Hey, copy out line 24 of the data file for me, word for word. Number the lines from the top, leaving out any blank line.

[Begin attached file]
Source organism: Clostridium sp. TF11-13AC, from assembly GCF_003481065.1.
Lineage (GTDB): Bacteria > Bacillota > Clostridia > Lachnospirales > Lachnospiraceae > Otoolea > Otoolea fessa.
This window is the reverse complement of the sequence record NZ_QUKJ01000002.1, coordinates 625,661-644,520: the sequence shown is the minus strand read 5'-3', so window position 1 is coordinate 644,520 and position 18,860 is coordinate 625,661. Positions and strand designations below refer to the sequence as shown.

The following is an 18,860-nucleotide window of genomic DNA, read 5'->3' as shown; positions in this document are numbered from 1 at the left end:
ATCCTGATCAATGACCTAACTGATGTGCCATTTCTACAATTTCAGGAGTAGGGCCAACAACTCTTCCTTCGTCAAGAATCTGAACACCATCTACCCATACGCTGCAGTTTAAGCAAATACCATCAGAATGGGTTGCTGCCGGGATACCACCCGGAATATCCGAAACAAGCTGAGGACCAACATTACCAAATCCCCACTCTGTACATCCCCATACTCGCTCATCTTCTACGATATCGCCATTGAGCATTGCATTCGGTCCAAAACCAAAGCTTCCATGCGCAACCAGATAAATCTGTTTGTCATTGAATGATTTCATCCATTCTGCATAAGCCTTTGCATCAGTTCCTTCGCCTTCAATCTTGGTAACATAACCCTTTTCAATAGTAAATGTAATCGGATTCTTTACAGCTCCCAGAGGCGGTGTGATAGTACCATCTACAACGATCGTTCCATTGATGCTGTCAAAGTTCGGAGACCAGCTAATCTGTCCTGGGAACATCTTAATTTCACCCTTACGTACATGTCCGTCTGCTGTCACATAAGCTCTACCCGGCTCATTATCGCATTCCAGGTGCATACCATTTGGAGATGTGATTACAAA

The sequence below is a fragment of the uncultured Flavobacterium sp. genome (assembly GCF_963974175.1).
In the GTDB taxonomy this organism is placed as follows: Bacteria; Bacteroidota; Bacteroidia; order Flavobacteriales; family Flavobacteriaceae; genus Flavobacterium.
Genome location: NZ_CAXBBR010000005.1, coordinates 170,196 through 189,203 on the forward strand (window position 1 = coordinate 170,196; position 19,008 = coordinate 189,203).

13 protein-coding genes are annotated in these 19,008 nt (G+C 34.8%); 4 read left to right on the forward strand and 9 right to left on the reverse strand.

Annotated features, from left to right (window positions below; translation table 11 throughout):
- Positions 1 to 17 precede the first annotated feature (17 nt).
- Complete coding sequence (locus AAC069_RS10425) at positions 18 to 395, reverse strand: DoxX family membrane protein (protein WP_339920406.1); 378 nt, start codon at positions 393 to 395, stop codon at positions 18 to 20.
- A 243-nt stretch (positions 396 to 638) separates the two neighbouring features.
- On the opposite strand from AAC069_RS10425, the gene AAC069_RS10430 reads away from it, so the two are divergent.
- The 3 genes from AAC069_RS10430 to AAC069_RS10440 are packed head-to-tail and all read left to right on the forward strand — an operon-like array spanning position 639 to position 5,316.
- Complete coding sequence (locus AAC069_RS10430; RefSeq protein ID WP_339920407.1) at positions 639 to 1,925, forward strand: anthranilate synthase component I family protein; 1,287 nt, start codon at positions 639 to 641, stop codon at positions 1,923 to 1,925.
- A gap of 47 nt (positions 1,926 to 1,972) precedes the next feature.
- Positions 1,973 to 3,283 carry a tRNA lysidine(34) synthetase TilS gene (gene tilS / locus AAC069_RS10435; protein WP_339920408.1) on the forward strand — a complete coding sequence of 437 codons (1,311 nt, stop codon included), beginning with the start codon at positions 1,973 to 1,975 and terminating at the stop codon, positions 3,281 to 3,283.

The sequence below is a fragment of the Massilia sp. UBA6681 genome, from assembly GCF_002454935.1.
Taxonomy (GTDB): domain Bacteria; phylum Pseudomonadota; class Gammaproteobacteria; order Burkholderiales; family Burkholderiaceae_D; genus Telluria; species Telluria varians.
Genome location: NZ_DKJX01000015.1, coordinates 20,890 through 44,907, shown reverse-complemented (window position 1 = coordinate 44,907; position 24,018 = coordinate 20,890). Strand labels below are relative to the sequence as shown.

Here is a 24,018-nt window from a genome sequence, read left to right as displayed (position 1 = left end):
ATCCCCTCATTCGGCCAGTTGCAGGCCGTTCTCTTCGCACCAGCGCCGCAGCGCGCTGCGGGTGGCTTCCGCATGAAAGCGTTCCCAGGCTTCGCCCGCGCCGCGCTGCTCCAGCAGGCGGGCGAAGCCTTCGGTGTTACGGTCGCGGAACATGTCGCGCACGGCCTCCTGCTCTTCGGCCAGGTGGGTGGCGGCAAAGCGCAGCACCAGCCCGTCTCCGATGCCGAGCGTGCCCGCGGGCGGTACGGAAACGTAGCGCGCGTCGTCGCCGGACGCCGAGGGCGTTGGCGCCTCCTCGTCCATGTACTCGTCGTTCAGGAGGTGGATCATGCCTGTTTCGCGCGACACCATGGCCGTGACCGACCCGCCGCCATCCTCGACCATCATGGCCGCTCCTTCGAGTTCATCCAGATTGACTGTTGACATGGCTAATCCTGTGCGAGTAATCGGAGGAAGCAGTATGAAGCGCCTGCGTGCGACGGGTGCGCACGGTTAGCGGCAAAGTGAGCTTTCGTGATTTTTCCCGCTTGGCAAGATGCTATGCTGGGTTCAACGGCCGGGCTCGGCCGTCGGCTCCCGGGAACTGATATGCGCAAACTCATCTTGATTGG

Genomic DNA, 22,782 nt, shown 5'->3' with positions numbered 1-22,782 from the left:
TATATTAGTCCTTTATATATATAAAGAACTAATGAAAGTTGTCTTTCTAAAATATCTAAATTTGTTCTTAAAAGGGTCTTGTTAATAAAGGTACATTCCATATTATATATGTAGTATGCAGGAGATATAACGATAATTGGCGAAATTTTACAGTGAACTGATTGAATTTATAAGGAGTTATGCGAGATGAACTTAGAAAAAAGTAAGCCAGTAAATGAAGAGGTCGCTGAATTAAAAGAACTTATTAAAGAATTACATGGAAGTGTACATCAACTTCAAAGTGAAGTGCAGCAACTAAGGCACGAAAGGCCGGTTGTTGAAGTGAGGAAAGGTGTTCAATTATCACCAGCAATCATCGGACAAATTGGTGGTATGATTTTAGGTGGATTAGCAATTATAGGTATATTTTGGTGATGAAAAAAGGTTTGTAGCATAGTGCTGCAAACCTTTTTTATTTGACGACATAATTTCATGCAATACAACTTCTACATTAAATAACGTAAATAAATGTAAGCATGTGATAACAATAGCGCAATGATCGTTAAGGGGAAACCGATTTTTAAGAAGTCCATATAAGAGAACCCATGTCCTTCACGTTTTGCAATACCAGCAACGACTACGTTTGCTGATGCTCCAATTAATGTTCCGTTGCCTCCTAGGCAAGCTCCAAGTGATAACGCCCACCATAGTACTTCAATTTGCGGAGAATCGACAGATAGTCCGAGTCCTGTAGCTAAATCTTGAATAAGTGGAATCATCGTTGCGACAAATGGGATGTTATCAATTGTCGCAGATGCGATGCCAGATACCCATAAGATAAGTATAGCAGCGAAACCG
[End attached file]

Genomic DNA, 22,782 nt, shown 5'->3' with positions numbered 1-22,782 from the left: